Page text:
Beau Brummell: The Most Stylish History Maker

You sir, yes you. Take a look at your fine wardrobe and the styles you hold dear. Those of the elegant, refined, understated gentleman. A far cry from the powdered wigs and scented noblemen whose influence, without our Beau, would have dominated the fashions of Europe — and thus the world — for many years longer than they have done.

The 1700s were a time of wealth. On the continent and in Britain, the nobility showed its flare with ever greater demonstrations.

A prime example of this is the decadency of the French royalty in the guise of Louis XVI, who was advertised as such a tyrannical arch-degenerate that it cost him both his crown and his head to a revolutionary mob. (Despite his actual character as probably a fairly decent chap.)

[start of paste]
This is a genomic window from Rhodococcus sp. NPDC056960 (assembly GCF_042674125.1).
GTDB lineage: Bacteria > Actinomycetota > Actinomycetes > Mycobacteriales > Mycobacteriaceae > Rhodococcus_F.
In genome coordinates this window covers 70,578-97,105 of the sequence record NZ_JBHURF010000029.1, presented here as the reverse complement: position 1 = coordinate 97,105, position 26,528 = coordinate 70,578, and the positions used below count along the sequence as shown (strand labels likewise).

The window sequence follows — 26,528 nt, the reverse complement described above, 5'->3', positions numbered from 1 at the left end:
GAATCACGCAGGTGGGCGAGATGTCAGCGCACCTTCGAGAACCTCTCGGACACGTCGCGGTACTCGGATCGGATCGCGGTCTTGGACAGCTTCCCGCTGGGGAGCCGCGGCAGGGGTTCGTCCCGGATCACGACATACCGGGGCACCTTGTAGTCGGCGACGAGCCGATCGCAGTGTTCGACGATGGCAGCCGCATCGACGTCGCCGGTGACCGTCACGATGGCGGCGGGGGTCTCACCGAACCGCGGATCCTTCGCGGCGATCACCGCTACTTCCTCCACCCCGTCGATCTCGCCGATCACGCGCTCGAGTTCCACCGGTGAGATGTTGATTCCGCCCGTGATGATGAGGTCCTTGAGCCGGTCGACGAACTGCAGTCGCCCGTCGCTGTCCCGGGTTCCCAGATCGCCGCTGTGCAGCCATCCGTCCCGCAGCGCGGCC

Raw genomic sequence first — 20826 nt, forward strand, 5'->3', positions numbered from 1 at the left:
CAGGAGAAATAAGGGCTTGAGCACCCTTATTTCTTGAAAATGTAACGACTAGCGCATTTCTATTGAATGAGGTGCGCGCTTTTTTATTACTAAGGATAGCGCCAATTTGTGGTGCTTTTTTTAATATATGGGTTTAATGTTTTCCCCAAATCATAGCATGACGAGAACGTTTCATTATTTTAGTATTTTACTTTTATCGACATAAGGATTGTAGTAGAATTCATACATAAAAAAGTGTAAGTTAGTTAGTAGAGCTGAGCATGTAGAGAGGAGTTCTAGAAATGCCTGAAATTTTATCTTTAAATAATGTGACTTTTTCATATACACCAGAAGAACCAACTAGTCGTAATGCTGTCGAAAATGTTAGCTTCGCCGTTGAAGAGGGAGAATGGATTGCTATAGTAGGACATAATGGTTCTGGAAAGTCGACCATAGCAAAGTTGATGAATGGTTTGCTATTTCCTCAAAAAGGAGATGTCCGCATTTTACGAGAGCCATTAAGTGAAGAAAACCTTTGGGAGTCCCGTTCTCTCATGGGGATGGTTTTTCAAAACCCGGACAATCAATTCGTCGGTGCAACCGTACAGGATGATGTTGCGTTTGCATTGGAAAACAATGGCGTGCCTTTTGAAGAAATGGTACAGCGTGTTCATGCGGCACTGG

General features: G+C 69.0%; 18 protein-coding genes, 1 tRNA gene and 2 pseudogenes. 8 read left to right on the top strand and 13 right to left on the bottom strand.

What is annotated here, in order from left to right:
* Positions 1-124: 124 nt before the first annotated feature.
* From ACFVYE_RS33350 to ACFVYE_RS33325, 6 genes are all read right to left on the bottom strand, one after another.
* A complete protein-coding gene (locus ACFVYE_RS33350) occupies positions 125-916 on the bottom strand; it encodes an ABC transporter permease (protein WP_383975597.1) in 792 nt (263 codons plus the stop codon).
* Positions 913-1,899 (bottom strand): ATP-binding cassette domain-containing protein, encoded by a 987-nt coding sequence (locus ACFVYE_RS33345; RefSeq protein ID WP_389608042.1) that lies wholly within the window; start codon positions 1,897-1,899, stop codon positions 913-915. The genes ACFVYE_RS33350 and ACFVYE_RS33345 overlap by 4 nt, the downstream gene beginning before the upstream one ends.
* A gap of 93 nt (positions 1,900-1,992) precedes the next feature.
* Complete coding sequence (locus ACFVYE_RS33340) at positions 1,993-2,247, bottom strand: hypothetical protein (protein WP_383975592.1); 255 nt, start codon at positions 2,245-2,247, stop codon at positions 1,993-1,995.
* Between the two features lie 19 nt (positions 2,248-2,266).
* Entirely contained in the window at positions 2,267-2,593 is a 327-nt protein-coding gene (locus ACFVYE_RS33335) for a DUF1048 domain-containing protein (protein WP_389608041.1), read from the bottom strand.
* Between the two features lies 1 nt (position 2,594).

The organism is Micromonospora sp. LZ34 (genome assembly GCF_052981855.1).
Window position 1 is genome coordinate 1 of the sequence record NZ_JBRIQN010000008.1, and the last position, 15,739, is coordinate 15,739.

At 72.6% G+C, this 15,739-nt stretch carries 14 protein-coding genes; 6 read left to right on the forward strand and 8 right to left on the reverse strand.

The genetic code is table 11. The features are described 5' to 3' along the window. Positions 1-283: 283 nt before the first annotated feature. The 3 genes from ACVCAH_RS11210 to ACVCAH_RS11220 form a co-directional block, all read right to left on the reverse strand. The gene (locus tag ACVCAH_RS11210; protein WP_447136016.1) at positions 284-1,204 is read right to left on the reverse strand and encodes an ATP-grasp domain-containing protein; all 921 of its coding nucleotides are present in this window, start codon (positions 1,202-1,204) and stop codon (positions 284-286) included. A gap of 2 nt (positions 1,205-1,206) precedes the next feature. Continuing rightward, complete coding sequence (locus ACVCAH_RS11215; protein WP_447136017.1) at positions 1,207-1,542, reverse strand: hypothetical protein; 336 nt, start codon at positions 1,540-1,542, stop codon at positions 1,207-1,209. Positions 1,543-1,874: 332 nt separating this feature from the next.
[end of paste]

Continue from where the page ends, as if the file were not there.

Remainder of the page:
From the gold-leaf extravagance of the Palace of Versailles to the towering powdered wigs of lords and ladies, the seventeenth and eighteenth centuries were times of showing off, but this had always been the case. Ancient kings and emperors had worn their riches in full display. But the increasing wealth of the eighteenth-century aristocracy was so much flaunted that it was driving an ever-firmer wedge between rulers and their people.

Let us take a closer look at these pre-Brummell styles, before we meet the man himself.

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The Carnival of Venice

The Venetian Carnival evokes thoughts of a centuries-old tradition of lavish celebration. A seemingly timeless event, with it roots in the thirteenth century, the carnival is known the world over for its elaborate costumes; as a playground for the nobility, the wealthy and the common man alike; a time of celebration, dancing, gambling, intrigue and just plain old craziness of every kind imaginable.

A more perfect backdrop for a steampunk story seems hard to imagine.

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